• How do you remain up-to-date with regulatory requirements? A considerable number of federal, state, and local tax regulations affect your payroll processing. It’s important to find a company that has an airtight process for staying up to date on all of the changes from different jurisdictions.

It's also a good idea to request a copy of the company’s service-level agreement, which should include information on things like the level of support provided and call-back times. Additionally, make sure the agreement you will sign with the company includes their data security and privacy standards. Read all documents thoroughly and, if possible, get them reviewed by your general counsel before signing.

4. Protect Your Company Against Payroll Penalties

While your payroll company can take on many payroll tasks, your company is still responsible for making correct, timely employment tax payments. Reputable payroll companies would pay penalties if it was their mistake. Be sure to ask before signing the agreement. Even with a reputable vendor, you should take precautions to protect your company.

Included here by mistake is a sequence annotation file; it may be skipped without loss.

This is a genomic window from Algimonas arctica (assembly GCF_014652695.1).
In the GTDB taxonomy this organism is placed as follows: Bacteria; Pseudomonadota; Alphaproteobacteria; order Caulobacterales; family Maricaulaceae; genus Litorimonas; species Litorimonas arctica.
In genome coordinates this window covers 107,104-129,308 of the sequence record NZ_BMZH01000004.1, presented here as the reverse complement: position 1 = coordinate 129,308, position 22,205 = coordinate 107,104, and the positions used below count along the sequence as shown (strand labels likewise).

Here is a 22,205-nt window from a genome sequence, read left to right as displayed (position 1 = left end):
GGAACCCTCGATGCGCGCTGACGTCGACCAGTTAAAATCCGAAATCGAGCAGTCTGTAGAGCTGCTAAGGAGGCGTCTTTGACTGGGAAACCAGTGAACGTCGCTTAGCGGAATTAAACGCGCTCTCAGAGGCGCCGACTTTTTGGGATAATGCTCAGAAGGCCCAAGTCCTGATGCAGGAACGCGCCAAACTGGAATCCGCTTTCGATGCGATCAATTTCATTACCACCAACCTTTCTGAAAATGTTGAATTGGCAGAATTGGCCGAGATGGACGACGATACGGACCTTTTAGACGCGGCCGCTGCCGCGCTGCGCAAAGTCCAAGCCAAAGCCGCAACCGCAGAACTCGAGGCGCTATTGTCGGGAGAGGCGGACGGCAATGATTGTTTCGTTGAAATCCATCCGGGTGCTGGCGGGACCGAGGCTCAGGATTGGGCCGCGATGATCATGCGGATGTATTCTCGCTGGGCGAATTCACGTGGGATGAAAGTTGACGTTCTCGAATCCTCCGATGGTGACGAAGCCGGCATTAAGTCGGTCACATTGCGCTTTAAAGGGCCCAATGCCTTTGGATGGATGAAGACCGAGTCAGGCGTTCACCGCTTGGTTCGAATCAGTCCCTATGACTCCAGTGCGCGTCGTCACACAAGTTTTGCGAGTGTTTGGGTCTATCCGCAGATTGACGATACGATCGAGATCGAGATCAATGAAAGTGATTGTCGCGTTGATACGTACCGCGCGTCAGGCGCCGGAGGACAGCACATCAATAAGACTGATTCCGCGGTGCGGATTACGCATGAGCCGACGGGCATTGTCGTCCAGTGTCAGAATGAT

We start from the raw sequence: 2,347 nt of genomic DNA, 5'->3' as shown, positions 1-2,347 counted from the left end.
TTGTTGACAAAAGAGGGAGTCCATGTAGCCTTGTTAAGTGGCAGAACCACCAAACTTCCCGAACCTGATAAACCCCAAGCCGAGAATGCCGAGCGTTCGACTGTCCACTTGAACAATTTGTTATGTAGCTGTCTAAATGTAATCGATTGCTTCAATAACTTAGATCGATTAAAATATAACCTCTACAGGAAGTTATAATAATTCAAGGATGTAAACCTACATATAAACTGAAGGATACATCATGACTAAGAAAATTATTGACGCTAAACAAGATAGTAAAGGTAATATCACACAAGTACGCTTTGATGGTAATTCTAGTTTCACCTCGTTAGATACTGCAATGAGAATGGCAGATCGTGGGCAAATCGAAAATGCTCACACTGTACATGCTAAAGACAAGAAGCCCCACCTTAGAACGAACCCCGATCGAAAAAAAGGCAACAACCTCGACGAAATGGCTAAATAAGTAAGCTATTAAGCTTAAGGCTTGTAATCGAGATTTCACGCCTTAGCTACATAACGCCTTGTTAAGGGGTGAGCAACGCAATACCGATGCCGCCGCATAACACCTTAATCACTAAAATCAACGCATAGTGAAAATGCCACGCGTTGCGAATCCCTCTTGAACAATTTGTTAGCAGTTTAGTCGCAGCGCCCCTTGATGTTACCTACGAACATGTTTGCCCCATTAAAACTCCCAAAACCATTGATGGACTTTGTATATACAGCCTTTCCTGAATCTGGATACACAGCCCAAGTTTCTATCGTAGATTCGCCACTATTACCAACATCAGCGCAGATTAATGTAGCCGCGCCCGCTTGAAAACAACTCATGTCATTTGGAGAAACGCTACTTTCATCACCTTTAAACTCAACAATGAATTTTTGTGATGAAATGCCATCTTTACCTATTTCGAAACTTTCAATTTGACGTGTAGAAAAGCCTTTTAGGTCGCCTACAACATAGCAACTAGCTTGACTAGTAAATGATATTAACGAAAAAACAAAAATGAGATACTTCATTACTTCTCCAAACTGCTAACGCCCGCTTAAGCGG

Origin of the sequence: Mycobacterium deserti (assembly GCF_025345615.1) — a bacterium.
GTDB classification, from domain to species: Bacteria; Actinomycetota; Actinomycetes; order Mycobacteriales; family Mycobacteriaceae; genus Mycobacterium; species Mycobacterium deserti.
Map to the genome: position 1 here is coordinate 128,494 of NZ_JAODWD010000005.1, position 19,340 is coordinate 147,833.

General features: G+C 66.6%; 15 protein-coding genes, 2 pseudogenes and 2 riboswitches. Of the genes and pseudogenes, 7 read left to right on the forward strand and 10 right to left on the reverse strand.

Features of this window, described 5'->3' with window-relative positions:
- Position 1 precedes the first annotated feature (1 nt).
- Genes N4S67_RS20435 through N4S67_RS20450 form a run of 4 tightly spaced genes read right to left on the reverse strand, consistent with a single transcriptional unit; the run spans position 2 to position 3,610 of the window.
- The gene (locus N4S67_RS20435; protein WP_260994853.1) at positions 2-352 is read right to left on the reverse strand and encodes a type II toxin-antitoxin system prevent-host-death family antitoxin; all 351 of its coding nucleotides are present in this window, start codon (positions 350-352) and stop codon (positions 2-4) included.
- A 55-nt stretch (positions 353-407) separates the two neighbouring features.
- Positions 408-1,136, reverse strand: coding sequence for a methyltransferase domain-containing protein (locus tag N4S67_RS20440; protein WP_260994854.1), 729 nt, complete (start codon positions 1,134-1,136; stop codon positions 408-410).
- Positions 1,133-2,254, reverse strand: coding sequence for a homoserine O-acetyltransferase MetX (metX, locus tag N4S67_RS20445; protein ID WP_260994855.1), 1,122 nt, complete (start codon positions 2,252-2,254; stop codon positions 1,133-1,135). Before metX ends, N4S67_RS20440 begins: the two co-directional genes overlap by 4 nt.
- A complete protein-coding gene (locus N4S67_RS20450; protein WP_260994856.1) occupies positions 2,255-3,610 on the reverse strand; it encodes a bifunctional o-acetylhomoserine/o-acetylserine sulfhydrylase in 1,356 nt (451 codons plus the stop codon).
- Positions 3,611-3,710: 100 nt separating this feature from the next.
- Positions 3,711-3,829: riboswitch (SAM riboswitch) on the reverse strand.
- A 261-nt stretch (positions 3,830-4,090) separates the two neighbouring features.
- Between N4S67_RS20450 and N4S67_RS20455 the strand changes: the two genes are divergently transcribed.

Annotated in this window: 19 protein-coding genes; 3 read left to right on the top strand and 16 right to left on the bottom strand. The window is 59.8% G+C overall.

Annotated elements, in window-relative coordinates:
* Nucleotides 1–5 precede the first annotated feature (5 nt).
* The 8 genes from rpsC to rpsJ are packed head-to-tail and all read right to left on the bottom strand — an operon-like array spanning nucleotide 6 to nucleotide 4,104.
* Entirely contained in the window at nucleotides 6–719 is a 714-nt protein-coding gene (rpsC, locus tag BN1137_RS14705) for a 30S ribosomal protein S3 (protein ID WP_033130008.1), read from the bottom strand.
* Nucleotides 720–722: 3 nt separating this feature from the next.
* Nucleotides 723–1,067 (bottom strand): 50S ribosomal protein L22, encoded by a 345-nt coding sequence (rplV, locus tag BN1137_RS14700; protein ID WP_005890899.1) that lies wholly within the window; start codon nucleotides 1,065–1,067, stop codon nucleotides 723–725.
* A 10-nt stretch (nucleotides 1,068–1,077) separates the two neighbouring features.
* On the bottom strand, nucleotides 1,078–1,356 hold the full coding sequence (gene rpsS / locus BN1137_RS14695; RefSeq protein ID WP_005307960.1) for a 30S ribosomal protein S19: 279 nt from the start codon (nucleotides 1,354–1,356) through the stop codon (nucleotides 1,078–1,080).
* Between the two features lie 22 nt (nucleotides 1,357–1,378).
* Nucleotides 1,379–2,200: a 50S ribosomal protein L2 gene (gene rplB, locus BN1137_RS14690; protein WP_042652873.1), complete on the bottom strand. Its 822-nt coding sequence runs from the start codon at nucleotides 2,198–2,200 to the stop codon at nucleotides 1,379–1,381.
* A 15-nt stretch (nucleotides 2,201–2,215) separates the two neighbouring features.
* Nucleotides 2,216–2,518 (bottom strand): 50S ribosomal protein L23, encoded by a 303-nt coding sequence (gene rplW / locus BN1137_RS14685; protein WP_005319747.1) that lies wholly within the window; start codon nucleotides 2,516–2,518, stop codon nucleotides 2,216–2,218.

• Enroll in the Electronic Federal Tax Payment System. Your payroll service can do this for you, and make sure you receive an EFTPS PIN so you have access to the account.
  • Ensure tax notices are sent to you and not the payroll provider.
  • If you receive a notice from the IRS about a problem with your payroll taxes, contact your payroll service provider as soon as possible. Mistakes happen, and a good payroll provider will handle the notice and keep you up-to-date on the progress to resolution.
  • Have the company pay for any mistakes, especially if they back up their payroll tax filing with the promise to compensate for errors, including IRS penalties.
  • If you think your payroll service is engaging in fraudulent activity, contact the IRS and file a complaint using IRS Form 14157 Complaint: Tax Return Preparer.

Choosing the Right Payroll Partner is Good for Your Bottom Line

As with any vendor selection process, it’s important to complete proper research and ask the right questions when considering payroll service providers. Because of the regulations covering employers and payroll taxes, you want to be sure you are making a good choice.

Understand exactly what you’re paying for. Review all related service agreements, and hold the provider to them. Know your options if problems arise. The good news is that following these steps will likely save your company time and money and give your team more flexibility to work on other important tasks.

If you’re about to begin your search for a payroll provider, give Inova Payroll a shot. Get in touch with us and find out if we’d make a good fit!

Topics: Payroll, Small Business, Employer Basics